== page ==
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Interference: Book Two (The Hour of the Geek) >

Interference: Book One (Shock Tactic)

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Reviewed By: catten666Review Date: 5/5/19 6:58 pm
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The moment has arrived, it is finally my time to read the opus that is Interference by the brilliant Lawrence Miles, the guy who wrote the best book of the range so far, Alien Bodies. So what do I know about Interference before embarking on the mammoth of task of reading it? Well for the first and I believe only time, the novel is spread over two books. If that wasn’t long enough for you, each book is night on 310 pages, and has writing so small, your Nan would struggle to read it even with her bifocals. From a story point of view it features both the 3rd and 8th Doctors and is Sam’s final story. I just punched the air with anticipation.

The main plot of Shock Tactic is that aliens have come to Earth to try to sell a new weapon to the humans, a substance called Cold. The authorities are suspicious and call for the Doctor who brings Sam and Fitz along for the ride. The story then heads off in various threads, with a future Sam, Fitz and Doctor all working on their own. Where this sort of writing normally bugs me, Lawrence Miles does it in a way which doesn’t. Everything is clear as day and you don’t have a “what the hell is going on?” moment. Just as things start getting interesting however the story stops and a whole other one is started.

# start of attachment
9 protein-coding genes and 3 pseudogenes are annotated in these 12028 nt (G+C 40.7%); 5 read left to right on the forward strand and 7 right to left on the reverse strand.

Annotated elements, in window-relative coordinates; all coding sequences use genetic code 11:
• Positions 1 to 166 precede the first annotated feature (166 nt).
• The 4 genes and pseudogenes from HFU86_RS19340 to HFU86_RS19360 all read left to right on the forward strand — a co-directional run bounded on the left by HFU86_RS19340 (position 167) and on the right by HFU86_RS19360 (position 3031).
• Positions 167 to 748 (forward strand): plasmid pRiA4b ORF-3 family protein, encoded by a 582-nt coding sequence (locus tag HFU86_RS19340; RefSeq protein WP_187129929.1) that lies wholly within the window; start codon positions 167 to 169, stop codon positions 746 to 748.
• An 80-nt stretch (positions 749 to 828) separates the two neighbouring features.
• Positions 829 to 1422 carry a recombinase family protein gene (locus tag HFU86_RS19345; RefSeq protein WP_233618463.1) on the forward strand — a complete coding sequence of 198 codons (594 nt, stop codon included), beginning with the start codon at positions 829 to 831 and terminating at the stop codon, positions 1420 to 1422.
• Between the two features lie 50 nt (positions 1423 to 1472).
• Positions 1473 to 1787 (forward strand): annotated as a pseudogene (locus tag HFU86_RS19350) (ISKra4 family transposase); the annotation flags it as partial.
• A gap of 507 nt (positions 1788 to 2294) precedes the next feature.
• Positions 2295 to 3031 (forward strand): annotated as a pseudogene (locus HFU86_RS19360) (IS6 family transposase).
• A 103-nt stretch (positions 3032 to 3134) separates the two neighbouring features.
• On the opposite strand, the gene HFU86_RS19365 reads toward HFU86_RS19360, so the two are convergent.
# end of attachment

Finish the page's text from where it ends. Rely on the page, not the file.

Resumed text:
The second story tells us of a planet called Dust, and the arrival of the 3rd Doctor, a blind man, and the Remote. Whilst not quite as interesting and enjoyable as the Earth based part, it still manages to entertain. Again, as soon as the plot gets interesting the book ends.

The Doctor doesn’t really get a lot to do in Shock Tactic, spending the majority of the novel locked up, however his pieces are brilliantly done. The IM Foreman bits add to the intrigue of the series as a whole as this is the name on the junkyard in Totters Lane. The 3rd Doctor doesn’t make an appearance until late on though, which is a shame, I’m sure it will be rectified in book 2 though. I was a little let down by Fitz, his bits with the others seemed to rely on him being asleep or almost asleep and his chapters were all rather short. In my eyes Fitz is the saviour of the range, so for him to have a backseat in what is the most pivotal novel thus far borders on criminal. An older Sarah Jane Smith also features and she brings K9 along too. Like Sam her bits are fairly prominent and she takes on the role of the Doctor seeing as he is absent. An earlier version or herself with the 3rd Doctor is also present. Miles has both versions down perfectly.

The main focus of Shock Tactic however is Sam, and despite my despair at too little Fitz, this is probably the way it should be. At the end of Autumn Mist she made it clear she wanted to leave the Doctor for no real reason and now that the TARDIS has landed back on Earth, in a time frame close to her own, she’s leaving after helping the Doctor with this one last thing. Miles makes her likeable, he has her berate protesters and at the same time realise she would have been with them at one point.

True to form Miles has created some wonderful support characters. Llewis is basically any office worker under the sun, moaning how Peter bloody Morgan always gets the good jobs, but when he has a chance to shine throws it away spectacularly. Compassion, Kobe and Guest are interesting as the villains of the piece and the gradual introduction to them being the Remote is great character building. The fact that they tie into Faction Paradox also helps.

So Interference is half way done and in all honesty Lawrence Miles has cemented his place as top writer for the range already. An interesting story, meets brilliant characters with plenty of in-jokes and references to the show littered throughout. The few minor niggles are easily negated by the sheer brilliance of the rest of it. All in all it’s a joy to read. Roll on book two.